May 2007

Throughout the 20th century, the economics profession largely eschewed questions of value as part of the attempt to gain “scientific” status. Accordingly, when formal economic models imagine the nation-state as an agent that may either impede or improve the efficiency of an economy, the distinctively coercive character of state action is neither emphasized nor taken into the accounting of cost and benefits of various government policies. But shouldn’t there be a presumption in favor of voluntary action? If a policy violates that presumption, shouldn’t the loss of liberty be taken into account — even within a fully scientific economics? Is there an intelligible and morally compelling voluntary/coercive distinction that exists prior to and independent of considerations of efficiency? Can there even be coercion outside of a government’s framework for the assignment of legal rights?

In this month’s thought-provoking lead essay George Mason economist Daniel Klein, editor of the academically muckraking Econ Journal Watch, argues that not only do considerations of coercion and liberty figure into economists’ scientific judgment as a matter of fact, but that they ought to figure in with added clarity so that we can more directly and honestly consider the extent to which coercion is really worth it. Klein will face a wide-ranging array of eminent interlocutors, including NYU philosopher Liam Murphy, co-author (with Thomas Nagel) of The Myth of Ownership: Taxes and Justice; Harvard economist Edward Glaeser, editor of the Quarterly Journal of Economics; and University of Chicago law and economics powerhouse Richard Epstein, author of Skepticism and Freedom: A Modern Case for Classical Liberalism.


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Lead Essay

  • George Mason University’s Daniel Klein begins this month’s lead essay by presenting evidence from a poll of economists showing that more than half of those who are in favor of a minimum wage generally don’t think it is coercive, suggesting that judgments about what is coercive or voluntary underpin professional opinion about economic policy. If so, Klein asks, shouldn’t economists address the question of coercion more directly? Klein argues that we should treat non-coercion as a maxim to be followed “ninety-something percent of the time,” which allows for the legitimacy of coercion under certain conditions. Economists may then ask: “When should we endorse the liberty maxim and when not?” in a principled way. Klein draws on ideas from F.A. Hayek and Adam Smith to argue for the centrality of the distinction between voluntary and coercive action in the ordinary practice of economic inquiry, and to urge a renewed emphasis on the role of liberty in economic theory.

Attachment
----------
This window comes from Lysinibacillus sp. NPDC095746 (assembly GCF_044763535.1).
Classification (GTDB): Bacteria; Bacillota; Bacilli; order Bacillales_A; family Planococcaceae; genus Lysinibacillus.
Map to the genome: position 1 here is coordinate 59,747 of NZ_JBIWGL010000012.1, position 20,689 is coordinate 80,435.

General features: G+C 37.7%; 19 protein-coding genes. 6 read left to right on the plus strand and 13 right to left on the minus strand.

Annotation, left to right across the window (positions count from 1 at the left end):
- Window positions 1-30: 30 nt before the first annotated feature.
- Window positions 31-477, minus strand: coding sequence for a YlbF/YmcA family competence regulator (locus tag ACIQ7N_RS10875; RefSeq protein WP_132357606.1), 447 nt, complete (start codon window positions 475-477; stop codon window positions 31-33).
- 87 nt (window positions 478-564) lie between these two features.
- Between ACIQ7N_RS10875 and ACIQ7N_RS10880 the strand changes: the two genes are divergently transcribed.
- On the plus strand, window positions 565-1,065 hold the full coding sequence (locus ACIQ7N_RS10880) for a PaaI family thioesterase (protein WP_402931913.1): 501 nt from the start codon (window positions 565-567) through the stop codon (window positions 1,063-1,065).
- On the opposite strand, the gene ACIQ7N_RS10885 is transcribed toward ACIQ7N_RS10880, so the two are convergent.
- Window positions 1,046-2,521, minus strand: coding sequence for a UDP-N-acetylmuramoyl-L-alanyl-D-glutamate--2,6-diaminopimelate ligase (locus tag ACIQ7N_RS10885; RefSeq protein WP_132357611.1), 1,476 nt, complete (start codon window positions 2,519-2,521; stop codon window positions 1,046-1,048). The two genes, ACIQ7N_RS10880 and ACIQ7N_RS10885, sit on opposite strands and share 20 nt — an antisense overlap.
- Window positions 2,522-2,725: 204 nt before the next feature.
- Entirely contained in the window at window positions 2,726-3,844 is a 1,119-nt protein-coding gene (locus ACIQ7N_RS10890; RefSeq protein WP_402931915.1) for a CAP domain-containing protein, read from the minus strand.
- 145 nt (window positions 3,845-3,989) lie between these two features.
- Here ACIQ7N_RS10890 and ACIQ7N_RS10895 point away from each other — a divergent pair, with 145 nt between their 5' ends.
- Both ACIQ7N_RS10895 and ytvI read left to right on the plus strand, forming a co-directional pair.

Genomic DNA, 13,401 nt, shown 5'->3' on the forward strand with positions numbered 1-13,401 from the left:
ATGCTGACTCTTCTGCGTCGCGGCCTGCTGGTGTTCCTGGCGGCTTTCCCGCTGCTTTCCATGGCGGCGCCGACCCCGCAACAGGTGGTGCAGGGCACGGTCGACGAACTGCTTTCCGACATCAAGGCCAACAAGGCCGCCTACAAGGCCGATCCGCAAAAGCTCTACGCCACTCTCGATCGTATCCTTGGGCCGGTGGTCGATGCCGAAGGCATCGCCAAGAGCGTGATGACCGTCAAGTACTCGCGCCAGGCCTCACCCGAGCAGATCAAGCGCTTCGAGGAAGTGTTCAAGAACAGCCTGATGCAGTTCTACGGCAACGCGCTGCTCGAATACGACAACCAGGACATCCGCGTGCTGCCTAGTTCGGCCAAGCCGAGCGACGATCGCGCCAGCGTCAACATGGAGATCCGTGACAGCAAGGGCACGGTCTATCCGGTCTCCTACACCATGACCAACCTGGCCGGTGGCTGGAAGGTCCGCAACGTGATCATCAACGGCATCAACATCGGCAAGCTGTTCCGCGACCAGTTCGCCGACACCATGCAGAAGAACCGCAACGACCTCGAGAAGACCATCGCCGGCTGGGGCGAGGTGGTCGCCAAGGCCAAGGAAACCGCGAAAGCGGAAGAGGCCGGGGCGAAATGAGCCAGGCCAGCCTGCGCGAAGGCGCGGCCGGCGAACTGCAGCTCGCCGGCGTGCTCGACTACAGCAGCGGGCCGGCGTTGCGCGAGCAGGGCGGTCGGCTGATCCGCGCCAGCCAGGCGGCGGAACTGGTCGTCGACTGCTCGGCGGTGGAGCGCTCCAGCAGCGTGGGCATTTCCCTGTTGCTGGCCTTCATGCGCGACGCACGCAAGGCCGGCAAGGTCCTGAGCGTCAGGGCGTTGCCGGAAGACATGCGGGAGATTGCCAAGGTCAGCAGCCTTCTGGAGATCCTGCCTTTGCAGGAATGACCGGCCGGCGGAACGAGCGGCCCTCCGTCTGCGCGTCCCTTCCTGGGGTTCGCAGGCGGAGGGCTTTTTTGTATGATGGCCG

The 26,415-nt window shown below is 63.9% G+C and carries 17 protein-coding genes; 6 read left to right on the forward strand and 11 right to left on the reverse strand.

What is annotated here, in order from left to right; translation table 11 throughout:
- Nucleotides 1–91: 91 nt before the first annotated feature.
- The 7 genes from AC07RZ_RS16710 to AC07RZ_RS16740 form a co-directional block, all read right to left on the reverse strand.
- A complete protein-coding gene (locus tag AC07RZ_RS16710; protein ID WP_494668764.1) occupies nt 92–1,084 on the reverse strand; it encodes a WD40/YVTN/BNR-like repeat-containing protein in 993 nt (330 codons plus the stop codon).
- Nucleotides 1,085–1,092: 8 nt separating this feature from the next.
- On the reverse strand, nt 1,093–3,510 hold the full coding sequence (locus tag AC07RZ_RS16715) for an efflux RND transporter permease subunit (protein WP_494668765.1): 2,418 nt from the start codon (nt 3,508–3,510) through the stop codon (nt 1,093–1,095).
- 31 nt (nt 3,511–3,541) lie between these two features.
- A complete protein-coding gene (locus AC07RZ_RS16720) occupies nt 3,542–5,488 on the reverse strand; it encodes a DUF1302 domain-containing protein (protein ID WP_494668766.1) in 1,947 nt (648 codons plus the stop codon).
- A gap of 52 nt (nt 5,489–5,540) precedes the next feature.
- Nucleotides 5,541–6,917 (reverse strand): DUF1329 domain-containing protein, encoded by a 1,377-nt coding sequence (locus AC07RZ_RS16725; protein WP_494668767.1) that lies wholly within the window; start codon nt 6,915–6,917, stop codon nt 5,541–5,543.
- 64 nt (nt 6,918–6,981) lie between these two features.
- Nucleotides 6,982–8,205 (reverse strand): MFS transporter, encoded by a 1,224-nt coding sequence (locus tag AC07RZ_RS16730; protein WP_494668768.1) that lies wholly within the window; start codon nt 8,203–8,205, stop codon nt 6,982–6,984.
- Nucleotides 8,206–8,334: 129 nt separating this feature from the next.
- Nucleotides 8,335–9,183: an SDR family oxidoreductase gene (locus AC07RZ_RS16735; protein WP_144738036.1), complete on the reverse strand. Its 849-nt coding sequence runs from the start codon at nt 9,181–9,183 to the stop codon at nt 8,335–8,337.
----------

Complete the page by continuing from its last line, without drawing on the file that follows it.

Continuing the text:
Response Essays

  • NYU philosopher and legal theorist Liam Murphy responds to Daniel Klein’s lead essay by questioning the relevance of the general concept of coercion to the defense of market institutions and disputing Klein’s particular characterization of coercion. Murphy observes that arguments in defense of markets generally appeal to pre-institutional rights or a conception of good consequences. In neither case does the idea of coercion play a key role. Further, Murphy suggests that Klein’s particular account of coercion is loaded with contestable moral baggage. But, Murphy writes, “The concept of coercion … is deeply indeterminate, with disagreement about correct usage tracking exactly the fault lines that have political significance; so there is simply no right answer to such questions as whether a labor contract for below a minimum wage, or its prohibition, is coercive.”

  • Harvard economist Edward Glaeser agrees with Dan Klein that economic regulations, such as minimum wage laws, are coercive, and that this ought to give us pause. “For millenia, governments have abused their control over the tools of violence,” Glaeser writes. “The historical track record insists that we treat any governmental intervention warily.” However, that does not rule out coercion. “The ultimate job of the state is to increase the range of options available to its citizens,” Glaeser maintains, and well-targeted coercion can increase total freedom in this sense. “Certainly, redistribution reduces the freedom of the taxpayer but it increases the options of the recipient of governmental largesse,” Glaeser says. He goes on to argue that laws that restrict the liberty to contract, such as the minimum wage, generally are not freedom-enhancing overall and tempt government abuse.

  • In his reply, University of Chicago law and economics guru Richard A. Epstein attempts to lay out an account of “justified coercion.” Taking the minimum wage as an example, Epstein sets forth and then rejects several grounds on which the minimum wage may be seen as non-coercive. He then sets forth and rejects several arguments that might justify the coercion in economic regulations such as the minimum wage. According to Espstein, state coercion in support of market institutions “is justified because it expands the envelope for gains from trade through voluntary exchange.” In general, coercion may be justified when “it is to the long-term advantage of all,” but detailed and systematic analysis of particular institutions — such as the one Epstein provides for the minimum wage — is required to establish when this is, and is not, the case.